Tuberous sclerosis results from changes (mutations) in a gene or genes that may occur spontaneously (sporadically) for unknown reasons or be inherited as an autosomal dominant trait. Most cases represent new (sporadic) gene mutations, with no family history of the disease. Mutations of at least two different genes are known to cause tuberous sclerosis. One gene (TSC1) has been mapped to the long arm (q) of chromosome 9 (9q34). A second gene for the disease (TSC2) is located on the short arm (p) of chromosome 16 (16p13.3). It remains unclear whether some sporadic and familial cases of the disease may be caused by mutations of other, currently unidentified genes (genetic heterogeneity).

Resources

Tuberous Sclerosis Alliance
801 Roeder Road
Suite 750
Silver Spring, MD 20910
US
Tel: 3015629890
Fax: 3015629870
Tel: 8002256872
Email: info@tsalliance.org
Internet: http://www.tsalliance.org

March of Dimes Birth Defects Foundation
1275 Mamaroneck Avenue
White Plains, NY 10605
Tel: (914)997-4488
Fax: (914)997-4763
Tel: (888)663-4637
Email: Askus@marchofdimes.com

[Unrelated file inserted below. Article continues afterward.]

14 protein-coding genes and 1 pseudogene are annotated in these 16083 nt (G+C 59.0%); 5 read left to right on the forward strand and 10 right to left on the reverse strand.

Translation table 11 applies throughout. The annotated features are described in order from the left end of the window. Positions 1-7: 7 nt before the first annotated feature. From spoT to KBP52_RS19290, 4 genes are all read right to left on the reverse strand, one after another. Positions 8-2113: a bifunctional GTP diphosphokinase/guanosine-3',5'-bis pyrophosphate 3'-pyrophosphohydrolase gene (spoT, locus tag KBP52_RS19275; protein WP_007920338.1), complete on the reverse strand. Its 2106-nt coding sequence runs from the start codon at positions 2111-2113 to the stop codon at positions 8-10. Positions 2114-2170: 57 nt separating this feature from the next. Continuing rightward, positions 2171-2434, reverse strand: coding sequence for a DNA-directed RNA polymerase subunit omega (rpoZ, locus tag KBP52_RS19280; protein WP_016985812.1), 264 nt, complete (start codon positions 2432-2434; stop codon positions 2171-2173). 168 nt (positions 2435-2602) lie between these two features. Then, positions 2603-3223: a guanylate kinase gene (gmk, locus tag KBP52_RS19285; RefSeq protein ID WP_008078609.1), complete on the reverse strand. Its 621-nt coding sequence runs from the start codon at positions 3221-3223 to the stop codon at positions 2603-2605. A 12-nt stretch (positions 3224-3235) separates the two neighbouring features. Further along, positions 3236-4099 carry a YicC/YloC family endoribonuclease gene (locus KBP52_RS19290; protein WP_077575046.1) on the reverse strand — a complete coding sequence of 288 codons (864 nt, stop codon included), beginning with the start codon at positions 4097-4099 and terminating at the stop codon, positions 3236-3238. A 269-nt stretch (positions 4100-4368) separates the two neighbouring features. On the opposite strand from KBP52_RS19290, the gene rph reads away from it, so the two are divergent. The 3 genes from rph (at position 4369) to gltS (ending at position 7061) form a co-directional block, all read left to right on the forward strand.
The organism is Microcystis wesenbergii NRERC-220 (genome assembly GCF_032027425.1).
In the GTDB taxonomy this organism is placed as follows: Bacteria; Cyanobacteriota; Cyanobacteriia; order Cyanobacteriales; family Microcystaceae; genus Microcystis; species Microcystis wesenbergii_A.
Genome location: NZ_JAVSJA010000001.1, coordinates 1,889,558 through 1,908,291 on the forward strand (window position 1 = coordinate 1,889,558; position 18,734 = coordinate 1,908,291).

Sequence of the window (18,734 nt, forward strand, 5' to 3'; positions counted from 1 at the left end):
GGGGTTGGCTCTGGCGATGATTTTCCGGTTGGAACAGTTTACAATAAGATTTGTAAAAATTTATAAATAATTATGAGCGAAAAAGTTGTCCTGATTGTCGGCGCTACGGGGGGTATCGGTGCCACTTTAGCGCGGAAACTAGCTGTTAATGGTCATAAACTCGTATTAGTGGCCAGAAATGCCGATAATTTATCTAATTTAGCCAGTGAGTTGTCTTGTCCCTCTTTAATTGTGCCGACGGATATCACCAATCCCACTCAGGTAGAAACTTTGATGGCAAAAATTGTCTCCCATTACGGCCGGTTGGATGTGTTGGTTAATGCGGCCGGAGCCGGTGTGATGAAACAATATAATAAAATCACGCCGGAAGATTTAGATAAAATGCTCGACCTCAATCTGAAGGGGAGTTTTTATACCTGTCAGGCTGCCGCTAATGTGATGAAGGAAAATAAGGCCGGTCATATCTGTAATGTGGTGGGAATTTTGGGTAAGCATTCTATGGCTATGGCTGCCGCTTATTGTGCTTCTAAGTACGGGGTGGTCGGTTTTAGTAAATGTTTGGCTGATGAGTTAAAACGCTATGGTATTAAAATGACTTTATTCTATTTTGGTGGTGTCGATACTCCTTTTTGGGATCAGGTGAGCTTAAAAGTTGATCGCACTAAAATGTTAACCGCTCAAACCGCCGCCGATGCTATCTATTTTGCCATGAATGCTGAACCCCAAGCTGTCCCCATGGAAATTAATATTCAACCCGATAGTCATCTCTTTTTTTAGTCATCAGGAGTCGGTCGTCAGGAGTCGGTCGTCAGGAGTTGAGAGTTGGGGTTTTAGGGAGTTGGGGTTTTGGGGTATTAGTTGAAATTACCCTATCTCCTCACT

Internet: http://www.marchofdimes.com

The Arc
1825 K Street NW, Suite 1200
Washington, DC 20006
Tel: (202)534-3700
Fax: (202)534-3731
Tel: (800)433-5255
TDD: (817)277-0553
Email: info@thearc.org
Internet: http://www.thearc.org

Epilepsy Foundation
8301 Professional Place
Landover, MD 20785-7223
Tel: (866)330-2718
Fax: (877)687-4878
Tel: (800)332-1000
TDD: (800)332-2070
Email: ContactUs@efa.org
Internet: http://www.epilepsyfoundation.org

NIH/National Institute of Neurological Disorders and Stroke
P.O. Box 5801
Bethesda, MD 20824
Tel: (301)496-5751
Fax: (301)402-2186
Tel: (800)352-9424
TDD: (301)468-5981
Internet: http://www.ninds.nih.gov/

Tuberous Sclerosis Association
Toad Hall
White Rose Lane
Woking
Surrey, GU22 7LB
United Kingdom
Tel: 4401214456970
Email: development-support@tuberous-sclerosis.org
Internet: http://www.tuberous-sclerosis.org

Children's Brain Tumor Foundation
274 Madison Avenue, Suite 1004
New York, NY 10016
United States
Tel: (212)448-1595